Interviewed by Simi Juriasingani, Ariana Walji, Kaitlyn Foster, Molly Friesen

Greg Wilkinson was diagnosed with polycystic kidney disease in his mid-20s. Thirty-five years later, in 2015, he began the process of being worked up for a kidney transplant and it was discovered that he would need a liver transplant as well.  Since his surgery in August 2016, he’s become a cycling medalist at various Transplant Games and a diligent transplant advocate. We recently had the chance to speak to him about his experience. 

Part 1 of his interview can be read here.

How did you end up working your way back into cycling after your transplant?

Greg: I’d always done cycling. I’d go out and do 60 miles before the kids got up on Saturday mornings, and I would do century rides, 100 miles, just for fun. At first, I never really did anything about it and then about 10 years before the surgery, I noticed that I couldn’t keep up like I used to be able to. In 2005, we had the World Transplant Games in London and I already knew there was probably a transplant in my future at that point. I went over and watched the Games and that was inspirational. Through the transplant process, that was always in the back of my mind. I think the games are an amazing way of giving people an example and an incentive. That was guiding my recovery because that was that goal. 

What was the timeline of when you first started cycling after the surgery? How did you ramp up your practicing towards the games?

Greg: I had the transplant in August 2016. It wasn’t until the next spring that I could think about doing things that were fairly energetic. I started by walking around the block, and then walking an hour every night. And finally, I got back on the bike. I did some rides, and gradually got my strength up. The Canadian Transplant Games were the following summer, in 2018. In the fall of 2017, I started doing indoor spin sessions with a coach. Eventually, he took me out on the road to get ready for the games. I just went out to the games with no expectations and I ended up coming back with a Gold in my age group in Road Race. 

Looking back on your journey, is there something you wish you’d known before you got your transplant? 

Greg: I think it would be knowing just how long it takes to get the strength back. It still takes a long time to feel good. I’m afraid what happens to a lot of people is that they have a successful transplant, they go out and try to do normal things, and they’re just not strong enough. I think there needs to be more education  and more resources available for recovering transplant patients, as far as physiotherapy.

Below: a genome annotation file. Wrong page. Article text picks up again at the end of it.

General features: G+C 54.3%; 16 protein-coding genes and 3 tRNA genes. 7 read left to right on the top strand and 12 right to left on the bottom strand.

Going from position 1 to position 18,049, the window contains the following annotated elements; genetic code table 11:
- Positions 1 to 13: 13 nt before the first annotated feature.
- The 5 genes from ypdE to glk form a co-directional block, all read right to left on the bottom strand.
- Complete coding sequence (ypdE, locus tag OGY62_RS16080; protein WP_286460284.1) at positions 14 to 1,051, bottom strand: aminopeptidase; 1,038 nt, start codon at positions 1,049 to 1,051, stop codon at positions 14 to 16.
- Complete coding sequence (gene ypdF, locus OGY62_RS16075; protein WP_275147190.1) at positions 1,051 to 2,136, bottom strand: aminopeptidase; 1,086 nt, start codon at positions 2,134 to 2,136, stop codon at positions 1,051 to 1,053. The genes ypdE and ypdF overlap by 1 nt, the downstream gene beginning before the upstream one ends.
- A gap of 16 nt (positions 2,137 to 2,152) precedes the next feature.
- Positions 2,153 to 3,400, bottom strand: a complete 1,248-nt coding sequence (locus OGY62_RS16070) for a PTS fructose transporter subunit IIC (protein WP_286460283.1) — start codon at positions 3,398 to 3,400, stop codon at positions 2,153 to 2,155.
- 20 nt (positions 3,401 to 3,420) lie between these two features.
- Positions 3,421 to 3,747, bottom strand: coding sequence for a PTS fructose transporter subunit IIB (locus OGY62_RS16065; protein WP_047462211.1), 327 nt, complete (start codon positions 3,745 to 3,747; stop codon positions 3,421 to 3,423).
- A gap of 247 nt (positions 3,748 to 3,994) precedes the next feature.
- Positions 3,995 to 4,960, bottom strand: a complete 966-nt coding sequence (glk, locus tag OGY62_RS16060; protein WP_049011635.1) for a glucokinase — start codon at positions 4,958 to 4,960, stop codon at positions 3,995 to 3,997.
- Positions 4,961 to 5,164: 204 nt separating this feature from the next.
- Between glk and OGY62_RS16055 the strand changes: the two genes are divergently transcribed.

How did you end up getting involved in organ donation advocacy? How did you end up becoming a team lead at the Transplant Ambassador Program?

Greg: Well, I found out about it through a pamphlet and the little cards they’ve got in the examination room. For a while I thought in the back of my mind, “They really need something like this.” So when I read about the program I thought it was really cool. I had just retired too and so I had some time on my hands. I got in touch with them and one thing led to another. A year and a half ago, I started being an Ambassador. I find the program just incredibly rewarding and absolutely necessary.

Could you speak a little bit about what exactly you have done for them in the past? Would you continue to do it in these times of COVID?

Greg: Well, the whole idea behind the program is to educate patients through patient experiences. Unfortunately, the medical people, the doctors and the transplant coordinators, are obligated to tell the patients everything that could possibly go wrong. It can be quite frightening for them. They don’t really get to hear from somebody like me that life can be fabulous afterward. We don’t want to get people’s expectations up if they’re never going to be a candidate. We don’t try to sell them on the idea of getting a transplant. We just tell them about our experience. Now, we’re going to have to do that virtually. 

What would you advise someone who wants to get involved in transplant advocacy but they don’t necessarily know a recipient, a donor or know much about the process?

Greg: There  are a few really good organizations in London. The London Transplant Gift of Life Association is quite active. We do the Annual Transplant Trot. I’ve gotten to know a bunch of people through such initiatives. Just getting involved in a group like that is good. They can get involved in some of the events. 

What would you say to a patient on the transplant waiting list who is looking for a way to hold on to hope?

Greg: Just to stay positive. Just me standing there can be enough to remind them of the way they used to be, and it comes back to what I said before about a lot of them being sick for so long that they forget what it’s like to feel good. My advice to them would be simply to keep the faith because it will get better.


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